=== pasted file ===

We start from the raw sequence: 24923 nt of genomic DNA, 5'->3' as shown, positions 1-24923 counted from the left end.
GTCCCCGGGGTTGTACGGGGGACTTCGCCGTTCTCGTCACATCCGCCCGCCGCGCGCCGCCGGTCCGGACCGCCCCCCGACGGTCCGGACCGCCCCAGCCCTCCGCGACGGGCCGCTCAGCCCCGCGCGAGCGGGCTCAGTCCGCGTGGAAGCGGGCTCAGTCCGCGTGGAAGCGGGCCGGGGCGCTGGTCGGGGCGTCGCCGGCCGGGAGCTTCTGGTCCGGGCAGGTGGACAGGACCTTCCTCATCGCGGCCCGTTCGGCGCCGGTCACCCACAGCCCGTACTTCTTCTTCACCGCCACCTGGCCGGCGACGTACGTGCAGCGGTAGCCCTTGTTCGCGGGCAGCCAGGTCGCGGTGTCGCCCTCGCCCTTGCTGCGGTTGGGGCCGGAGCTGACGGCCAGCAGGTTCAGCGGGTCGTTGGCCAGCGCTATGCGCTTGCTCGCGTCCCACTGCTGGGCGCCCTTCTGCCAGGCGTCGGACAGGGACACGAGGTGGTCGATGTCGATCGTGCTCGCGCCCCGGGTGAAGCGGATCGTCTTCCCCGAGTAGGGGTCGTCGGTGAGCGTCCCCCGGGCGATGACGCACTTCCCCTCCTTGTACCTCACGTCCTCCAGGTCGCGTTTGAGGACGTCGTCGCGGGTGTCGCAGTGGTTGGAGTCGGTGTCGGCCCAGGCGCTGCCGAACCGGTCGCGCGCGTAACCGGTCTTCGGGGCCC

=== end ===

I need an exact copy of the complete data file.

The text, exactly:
We start from the raw sequence: 24923 nt of genomic DNA, 5'->3' as shown, positions 1-24923 counted from the left end.
GTCCCCGGGGTTGTACGGGGGACTTCGCCGTTCTCGTCACATCCGCCCGCCGCGCGCCGCCGGTCCGGACCGCCCCCCGACGGTCCGGACCGCCCCAGCCCTCCGCGACGGGCCGCTCAGCCCCGCGCGAGCGGGCTCAGTCCGCGTGGAAGCGGGCTCAGTCCGCGTGGAAGCGGGCCGGGGCGCTGGTCGGGGCGTCGCCGGCCGGGAGCTTCTGGTCCGGGCAGGTGGACAGGACCTTCCTCATCGCGGCCCGTTCGGCGCCGGTCACCCACAGCCCGTACTTCTTCTTCACCGCCACCTGGCCGGCGACGTACGTGCAGCGGTAGCCCTTGTTCGCGGGCAGCCAGGTCGCGGTGTCGCCCTCGCCCTTGCTGCGGTTGGGGCCGGAGCTGACGGCCAGCAGGTTCAGCGGGTCGTTGGCCAGCGCTATGCGCTTGCTCGCGTCCCACTGCTGGGCGCCCTTCTGCCAGGCGTCGGACAGGGACACGAGGTGGTCGATGTCGATCGTGCTCGCGCCCCGGGTGAAGCGGATCGTCTTCCCCGAGTAGGGGTCGTCGGTGAGCGTCCCCCGGGCGATGACGCACTTCCCCTCCTTGTACCTCACGTCCTCCAGGTCGCGTTTGAGGACGTCGTCGCGGGTGTCGCAGTGGTTGGAGTCGGTGTCGGCCCAGGCGCTGCCGAACCGGTCGCGCGCGTAACCGGTCTTCGGGGCCC